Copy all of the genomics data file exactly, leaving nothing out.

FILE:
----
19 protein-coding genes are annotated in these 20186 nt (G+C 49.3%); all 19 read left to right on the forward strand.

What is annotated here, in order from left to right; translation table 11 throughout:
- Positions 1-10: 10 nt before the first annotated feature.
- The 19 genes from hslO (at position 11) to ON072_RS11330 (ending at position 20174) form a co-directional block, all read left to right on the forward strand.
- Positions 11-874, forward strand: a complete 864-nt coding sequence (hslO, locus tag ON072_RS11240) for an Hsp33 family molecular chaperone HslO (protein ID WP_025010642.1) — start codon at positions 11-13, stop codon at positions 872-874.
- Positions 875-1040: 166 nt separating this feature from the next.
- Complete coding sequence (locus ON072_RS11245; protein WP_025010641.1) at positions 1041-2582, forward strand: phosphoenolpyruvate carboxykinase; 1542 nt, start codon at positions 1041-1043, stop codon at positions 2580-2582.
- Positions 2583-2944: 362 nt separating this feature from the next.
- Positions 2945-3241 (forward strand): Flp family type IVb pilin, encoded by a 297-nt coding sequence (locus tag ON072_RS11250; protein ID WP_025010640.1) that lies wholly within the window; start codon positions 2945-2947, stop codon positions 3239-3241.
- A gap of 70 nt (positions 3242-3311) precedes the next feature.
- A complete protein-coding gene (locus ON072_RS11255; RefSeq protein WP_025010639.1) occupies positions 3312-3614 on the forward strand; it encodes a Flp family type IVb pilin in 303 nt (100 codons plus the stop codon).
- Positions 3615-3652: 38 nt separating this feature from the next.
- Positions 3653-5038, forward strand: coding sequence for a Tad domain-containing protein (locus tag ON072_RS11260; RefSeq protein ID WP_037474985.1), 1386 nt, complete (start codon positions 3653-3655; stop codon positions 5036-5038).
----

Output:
19 protein-coding genes are annotated in these 20186 nt (G+C 49.3%); all 19 read left to right on the forward strand.

What is annotated here, in order from left to right; translation table 11 throughout:
- Positions 1-10: 10 nt before the first annotated feature.
- The 19 genes from hslO (at position 11) to ON072_RS11330 (ending at position 20174) form a co-directional block, all read left to right on the forward strand.
- Positions 11-874, forward strand: a complete 864-nt coding sequence (hslO, locus tag ON072_RS11240) for an Hsp33 family molecular chaperone HslO (protein ID WP_025010642.1) — start codon at positions 11-13, stop codon at positions 872-874.
- Positions 875-1040: 166 nt separating this feature from the next.
- Complete coding sequence (locus ON072_RS11245; protein WP_025010641.1) at positions 1041-2582, forward strand: phosphoenolpyruvate carboxykinase; 1542 nt, start codon at positions 1041-1043, stop codon at positions 2580-2582.
- Positions 2583-2944: 362 nt separating this feature from the next.
- Positions 2945-3241 (forward strand): Flp family type IVb pilin, encoded by a 297-nt coding sequence (locus tag ON072_RS11250; protein ID WP_025010640.1) that lies wholly within the window; start codon positions 2945-2947, stop codon positions 3239-3241.
- A gap of 70 nt (positions 3242-3311) precedes the next feature.
- A complete protein-coding gene (locus ON072_RS11255; RefSeq protein WP_025010639.1) occupies positions 3312-3614 on the forward strand; it encodes a Flp family type IVb pilin in 303 nt (100 codons plus the stop codon).
- Positions 3615-3652: 38 nt separating this feature from the next.
- Positions 3653-5038, forward strand: coding sequence for a Tad domain-containing protein (locus tag ON072_RS11260; RefSeq protein ID WP_037474985.1), 1386 nt, complete (start codon positions 3653-3655; stop codon positions 5036-5038).